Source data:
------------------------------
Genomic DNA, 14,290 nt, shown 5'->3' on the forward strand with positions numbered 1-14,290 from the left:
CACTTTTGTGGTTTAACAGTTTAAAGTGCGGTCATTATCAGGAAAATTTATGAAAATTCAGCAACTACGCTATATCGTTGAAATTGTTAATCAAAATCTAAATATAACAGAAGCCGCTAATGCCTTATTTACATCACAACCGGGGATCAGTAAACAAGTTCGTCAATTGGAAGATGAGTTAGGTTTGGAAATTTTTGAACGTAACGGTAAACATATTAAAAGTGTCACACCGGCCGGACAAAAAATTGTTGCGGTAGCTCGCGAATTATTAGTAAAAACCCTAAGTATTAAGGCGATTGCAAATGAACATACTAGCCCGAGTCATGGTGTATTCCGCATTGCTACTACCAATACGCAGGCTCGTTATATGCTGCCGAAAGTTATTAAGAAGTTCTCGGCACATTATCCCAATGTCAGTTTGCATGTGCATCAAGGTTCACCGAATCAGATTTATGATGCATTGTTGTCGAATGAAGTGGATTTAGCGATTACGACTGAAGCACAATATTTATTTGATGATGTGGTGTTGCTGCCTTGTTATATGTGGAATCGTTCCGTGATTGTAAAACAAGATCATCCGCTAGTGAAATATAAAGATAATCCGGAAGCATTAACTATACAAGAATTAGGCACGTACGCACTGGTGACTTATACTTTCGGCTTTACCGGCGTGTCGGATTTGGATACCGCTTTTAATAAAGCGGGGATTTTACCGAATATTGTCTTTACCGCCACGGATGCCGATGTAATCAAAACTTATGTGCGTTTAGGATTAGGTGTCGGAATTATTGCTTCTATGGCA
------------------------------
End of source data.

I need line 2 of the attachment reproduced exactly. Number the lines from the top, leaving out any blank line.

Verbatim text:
CACTTTTGTGGTTTAACAGTTTAAAGTGCGGTCATTATCAGGAAAATTTATGAAAATTCAGCAACTACGCTATATCGTTGAAATTGTTAATCAAAATCTAAATATAACAGAAGCCGCTAATGCCTTATTTACATCACAACCGGGGATCAGTAAACAAGTTCGTCAATTGGAAGATGAGTTAGGTTTGGAAATTTTTGAACGTAACGGTAAACATATTAAAAGTGTCACACCGGCCGGACAAAAAATTGTTGCGGTAGCTCGCGAATTATTAGTAAAAACCCTAAGTATTAAGGCGATTGCAAATGAACATACTAGCCCGAGTCATGGTGTATTCCGCATTGCTACTACCAATACGCAGGCTCGTTATATGCTGCCGAAAGTTATTAAGAAGTTCTCGGCACATTATCCCAATGTCAGTTTGCATGTGCATCAAGGTTCACCGAATCAGATTTATGATGCATTGTTGTCGAATGAAGTGGATTTAGCGATTACGACTGAAGCACAATATTTATTTGATGATGTGGTGTTGCTGCCTTGTTATATGTGGAATCGTTCCGTGATTGTAAAACAAGATCATCCGCTAGTGAAATATAAAGATAATCCGGAAGCATTAACTATACAAGAATTAGGCACGTACGCACTGGTGACTTATACTTTCGGCTTTACCGGCGTGTCGGATTTGGATACCGCTTTTAATAAAGCGGGGATTTTACCGAATATTGTCTTTACCGCCACGGATGCCGATGTAATCAAAACTTATGTGCGTTTAGGATTAGGTGTCGGAATTATTGCTTCTATGGCA